The special SEAL and Delta Force units and others work in teams of as few as three. They operate in secret, often out of uniform and without regard to the military's strict regulations regarding hair length and beards.
Army Ranger units, working in larger numbers, often provide security for the special mission units, but also conduct their own capture-or-kill operations.
In the past, critics have charged that special operations forces were responsible for a preponderance of the civilian deaths caused by Western forces. Although officials concede that the number of civilian deaths caused by the teams has been damaging, the military command in Afghanistan does not believe that the elite forces are "running amok," said a Defense official.
Some of the incidents, according to officials, are a result of the high operational tempo. Special operations forces, including the JSOC teams, account for half or more of the missions being carried out by military forces in Afghanistan.
The secretive Joint Special Operations Command task force is a classified subgroup of the military's overall United States Special Operations Command. The overall command has 5,800 troops in Afghanistan on a mission to train Afghan security forces and conduct joint missions with Afghan commandos.
It is not clear whether that number includes the more highly specialized teams, which by some estimates number only in the dozens and were described last month by Army Gen. David H. Petraeus, head of U.S. Central Command, as a handful of troops compared with the overall U.S. and allied force, which is increasing to more than 140,000.
McChrystal, a former head of JSOC, has supported the secret buildup, even while imposing restrictions on the use of air power as well as new rules on night raids. He was not given direct control of the teams, but as their former commander, he retains a large amount of influence over them.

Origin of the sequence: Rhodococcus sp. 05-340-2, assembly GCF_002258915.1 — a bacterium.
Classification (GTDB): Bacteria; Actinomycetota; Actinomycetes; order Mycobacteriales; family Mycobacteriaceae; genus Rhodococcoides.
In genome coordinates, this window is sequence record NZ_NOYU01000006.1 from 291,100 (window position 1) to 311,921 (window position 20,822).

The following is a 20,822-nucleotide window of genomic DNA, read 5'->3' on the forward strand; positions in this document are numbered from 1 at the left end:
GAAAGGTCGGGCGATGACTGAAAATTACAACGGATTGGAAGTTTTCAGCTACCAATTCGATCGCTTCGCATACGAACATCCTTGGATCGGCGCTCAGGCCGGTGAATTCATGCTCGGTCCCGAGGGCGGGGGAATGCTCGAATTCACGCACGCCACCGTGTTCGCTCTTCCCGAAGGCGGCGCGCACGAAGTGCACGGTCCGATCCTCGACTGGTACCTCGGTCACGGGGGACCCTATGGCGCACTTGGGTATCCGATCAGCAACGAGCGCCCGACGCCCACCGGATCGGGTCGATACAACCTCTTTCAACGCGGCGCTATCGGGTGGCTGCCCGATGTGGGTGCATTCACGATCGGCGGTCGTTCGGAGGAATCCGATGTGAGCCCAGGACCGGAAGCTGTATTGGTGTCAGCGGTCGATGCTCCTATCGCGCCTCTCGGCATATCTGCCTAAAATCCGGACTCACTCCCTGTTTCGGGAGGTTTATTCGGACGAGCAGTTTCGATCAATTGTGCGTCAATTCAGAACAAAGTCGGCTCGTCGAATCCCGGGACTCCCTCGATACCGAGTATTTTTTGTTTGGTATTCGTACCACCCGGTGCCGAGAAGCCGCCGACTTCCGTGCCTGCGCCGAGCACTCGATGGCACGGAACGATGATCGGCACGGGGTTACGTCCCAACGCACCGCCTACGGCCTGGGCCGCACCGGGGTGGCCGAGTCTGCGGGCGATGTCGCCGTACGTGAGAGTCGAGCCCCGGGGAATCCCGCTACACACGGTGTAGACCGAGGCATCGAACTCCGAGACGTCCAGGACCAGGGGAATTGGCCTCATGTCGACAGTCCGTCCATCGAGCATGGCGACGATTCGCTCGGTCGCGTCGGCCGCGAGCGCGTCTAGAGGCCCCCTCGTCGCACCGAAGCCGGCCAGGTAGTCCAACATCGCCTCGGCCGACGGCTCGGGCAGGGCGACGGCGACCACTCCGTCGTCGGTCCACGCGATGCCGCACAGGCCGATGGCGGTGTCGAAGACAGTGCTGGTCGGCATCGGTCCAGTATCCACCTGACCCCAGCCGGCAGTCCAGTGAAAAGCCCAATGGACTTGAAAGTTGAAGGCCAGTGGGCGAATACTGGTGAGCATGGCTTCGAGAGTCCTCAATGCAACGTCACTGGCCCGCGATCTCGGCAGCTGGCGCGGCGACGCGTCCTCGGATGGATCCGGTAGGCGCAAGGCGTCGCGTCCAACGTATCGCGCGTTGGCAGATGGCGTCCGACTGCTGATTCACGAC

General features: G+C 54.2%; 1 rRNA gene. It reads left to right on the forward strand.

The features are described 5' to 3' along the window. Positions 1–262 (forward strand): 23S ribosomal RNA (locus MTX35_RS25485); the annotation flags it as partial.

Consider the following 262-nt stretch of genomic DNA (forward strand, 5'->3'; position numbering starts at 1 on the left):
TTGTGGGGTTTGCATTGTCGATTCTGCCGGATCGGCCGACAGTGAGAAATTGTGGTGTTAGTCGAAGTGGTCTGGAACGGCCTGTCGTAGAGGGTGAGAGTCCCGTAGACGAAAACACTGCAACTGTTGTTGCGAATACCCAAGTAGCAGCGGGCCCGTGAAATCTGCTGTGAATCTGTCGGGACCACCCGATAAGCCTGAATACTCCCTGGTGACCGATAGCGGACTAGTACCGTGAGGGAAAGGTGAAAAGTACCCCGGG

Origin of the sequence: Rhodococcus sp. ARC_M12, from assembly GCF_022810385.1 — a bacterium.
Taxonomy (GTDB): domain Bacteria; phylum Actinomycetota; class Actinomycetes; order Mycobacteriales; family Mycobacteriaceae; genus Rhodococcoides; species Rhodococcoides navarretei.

Pentagon officials recently have realigned the command structure to give McChrystal control of the U.S. Marines and special operations forces that are mainly involved in training.
The Defense official said that with the new buildup, there will be more of the special operations forces in Afghanistan than there were in Iraq at the height of the U.S. troop buildup there in 2007.
"Although we will have less general purpose forces than we had in Iraq, we will have more special forces," the official said.
Within the military, some consider the work of the Joint Special Operations Command units in Iraq to have been key to calming the violence at the time.
Some of the additional JSOC teams sent to Afghanistan have been shifted from Iraq, where they worked to root out extremist cells aligned with Al Qaeda. Despite the recent flare-up in violence, officials say the number of extremists being sought in the Mideast nation has declined precipitously. Describing the change in the idiom of the secret units, a senior official said: "Hunting season is over in Iraq."
In Afghanistan, the special units have been following a playbook similar to the one they used in Iraq, and Defense officials hope the elite teams will have a similar effect on the overall level of security.
Defense officials emphasize that even the teams not under McChrystal's direct control are bound by his tactical directives.
"Rules are rules for everybody," said the Defense official.
"McChrystal holds them to a higher standard than conventional forces. When things go wrong, he is extremely aware of what the costs are."